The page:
This morning was the first day of oral argument in the Supreme Court on challenges to Obamacare. The audio should be available in a little while.
Today was the issue of the Anti-Injunction Act, which arguably would prohibit court involvement if the mandate were viewed as a tax (something the Obama administration denied during the creation of the law, but now claims as a defense).
Via ScotusBlog, it does not appear that the Justices will buy into the administrations arguments, and will rule on the merits (caveat — oral argument questions and comments are not always a reliable indicator):
When Chief Justice John G. Roberts, Jr., commented at the end of Monday’s first day of hearings on the health care law, “We’ll continue argument on this case tomorrow,” it seemed to have a secondary meaning even if he did not intend it. The comments and questions of the Justices during the 89-minute exchange left the distinct impression that they are prepared to rule on the constitutionality of the mandate that individuals must buy health insurance, and not push the issue off into the future. The exact route they would take was a bit uncertain, but their skepticism about taking a pass was clear.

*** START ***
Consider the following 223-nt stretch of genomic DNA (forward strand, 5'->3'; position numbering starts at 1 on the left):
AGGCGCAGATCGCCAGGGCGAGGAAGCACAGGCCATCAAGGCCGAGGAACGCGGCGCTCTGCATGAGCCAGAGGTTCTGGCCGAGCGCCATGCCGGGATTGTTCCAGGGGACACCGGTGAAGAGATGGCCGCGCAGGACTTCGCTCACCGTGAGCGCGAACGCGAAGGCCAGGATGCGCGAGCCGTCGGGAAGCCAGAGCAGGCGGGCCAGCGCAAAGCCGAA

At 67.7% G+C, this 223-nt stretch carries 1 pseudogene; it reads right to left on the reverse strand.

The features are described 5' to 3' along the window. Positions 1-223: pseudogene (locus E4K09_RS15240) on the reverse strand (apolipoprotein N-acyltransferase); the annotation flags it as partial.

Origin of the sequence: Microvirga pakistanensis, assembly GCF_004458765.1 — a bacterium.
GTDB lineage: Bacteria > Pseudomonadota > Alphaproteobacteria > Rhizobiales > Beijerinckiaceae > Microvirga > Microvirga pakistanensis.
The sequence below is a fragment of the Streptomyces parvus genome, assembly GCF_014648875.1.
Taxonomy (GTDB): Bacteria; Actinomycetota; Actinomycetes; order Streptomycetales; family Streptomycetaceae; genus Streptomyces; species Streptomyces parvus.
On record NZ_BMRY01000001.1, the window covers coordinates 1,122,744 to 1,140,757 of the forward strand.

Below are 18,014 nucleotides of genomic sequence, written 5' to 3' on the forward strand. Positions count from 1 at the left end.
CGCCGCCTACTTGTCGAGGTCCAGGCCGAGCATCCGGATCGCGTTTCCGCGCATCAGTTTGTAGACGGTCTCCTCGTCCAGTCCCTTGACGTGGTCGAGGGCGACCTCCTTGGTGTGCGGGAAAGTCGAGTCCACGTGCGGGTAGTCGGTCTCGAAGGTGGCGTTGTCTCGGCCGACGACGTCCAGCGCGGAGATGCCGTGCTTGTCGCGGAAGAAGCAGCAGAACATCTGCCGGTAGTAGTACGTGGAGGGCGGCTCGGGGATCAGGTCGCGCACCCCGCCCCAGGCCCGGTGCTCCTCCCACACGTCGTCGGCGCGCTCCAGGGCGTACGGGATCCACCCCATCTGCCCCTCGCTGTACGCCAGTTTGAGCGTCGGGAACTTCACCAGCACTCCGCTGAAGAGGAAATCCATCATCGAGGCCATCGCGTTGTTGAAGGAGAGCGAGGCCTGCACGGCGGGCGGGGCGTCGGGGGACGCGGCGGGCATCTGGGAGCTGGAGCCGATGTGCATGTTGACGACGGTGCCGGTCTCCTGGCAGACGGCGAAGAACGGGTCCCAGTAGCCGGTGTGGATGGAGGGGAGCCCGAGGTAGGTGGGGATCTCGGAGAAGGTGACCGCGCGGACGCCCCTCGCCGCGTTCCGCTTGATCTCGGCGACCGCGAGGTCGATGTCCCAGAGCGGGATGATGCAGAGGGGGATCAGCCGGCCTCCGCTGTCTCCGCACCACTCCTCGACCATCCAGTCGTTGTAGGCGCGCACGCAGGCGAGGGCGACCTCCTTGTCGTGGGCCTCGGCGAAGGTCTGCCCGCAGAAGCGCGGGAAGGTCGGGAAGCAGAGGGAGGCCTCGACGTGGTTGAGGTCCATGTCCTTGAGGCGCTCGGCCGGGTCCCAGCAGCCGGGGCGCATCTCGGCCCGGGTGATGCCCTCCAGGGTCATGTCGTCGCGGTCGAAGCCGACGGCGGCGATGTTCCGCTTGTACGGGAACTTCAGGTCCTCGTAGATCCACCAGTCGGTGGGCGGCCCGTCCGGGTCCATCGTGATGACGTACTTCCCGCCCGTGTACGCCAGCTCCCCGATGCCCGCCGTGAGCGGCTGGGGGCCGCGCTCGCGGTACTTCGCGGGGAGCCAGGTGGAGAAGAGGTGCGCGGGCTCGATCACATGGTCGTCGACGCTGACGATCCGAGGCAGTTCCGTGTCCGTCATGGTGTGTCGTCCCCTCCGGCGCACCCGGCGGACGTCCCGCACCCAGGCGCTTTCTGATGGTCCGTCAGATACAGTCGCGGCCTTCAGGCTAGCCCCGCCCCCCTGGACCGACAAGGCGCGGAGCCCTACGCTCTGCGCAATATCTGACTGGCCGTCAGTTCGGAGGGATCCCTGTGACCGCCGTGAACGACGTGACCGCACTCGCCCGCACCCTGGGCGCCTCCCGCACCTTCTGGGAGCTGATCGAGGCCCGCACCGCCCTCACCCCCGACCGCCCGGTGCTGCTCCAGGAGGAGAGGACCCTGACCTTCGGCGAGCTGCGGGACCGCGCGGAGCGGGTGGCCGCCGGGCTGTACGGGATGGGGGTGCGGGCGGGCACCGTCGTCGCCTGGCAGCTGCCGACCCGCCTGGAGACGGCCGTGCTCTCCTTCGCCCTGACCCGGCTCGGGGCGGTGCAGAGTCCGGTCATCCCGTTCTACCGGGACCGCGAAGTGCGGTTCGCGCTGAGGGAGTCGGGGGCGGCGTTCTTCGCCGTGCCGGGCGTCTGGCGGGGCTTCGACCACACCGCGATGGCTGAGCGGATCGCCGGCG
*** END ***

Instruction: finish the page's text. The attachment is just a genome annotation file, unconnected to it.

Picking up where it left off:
That did not mean, of course, that they would uphold the mandate. That is tomorow’s question. But an argument that at times seemed almost to bog down in the complexity of the tax code pointed toward a refusal to bar the lawsuits that had challenged the mndate and put it before the Court this week.
Donations tax deductible
to the full extent allowed by law.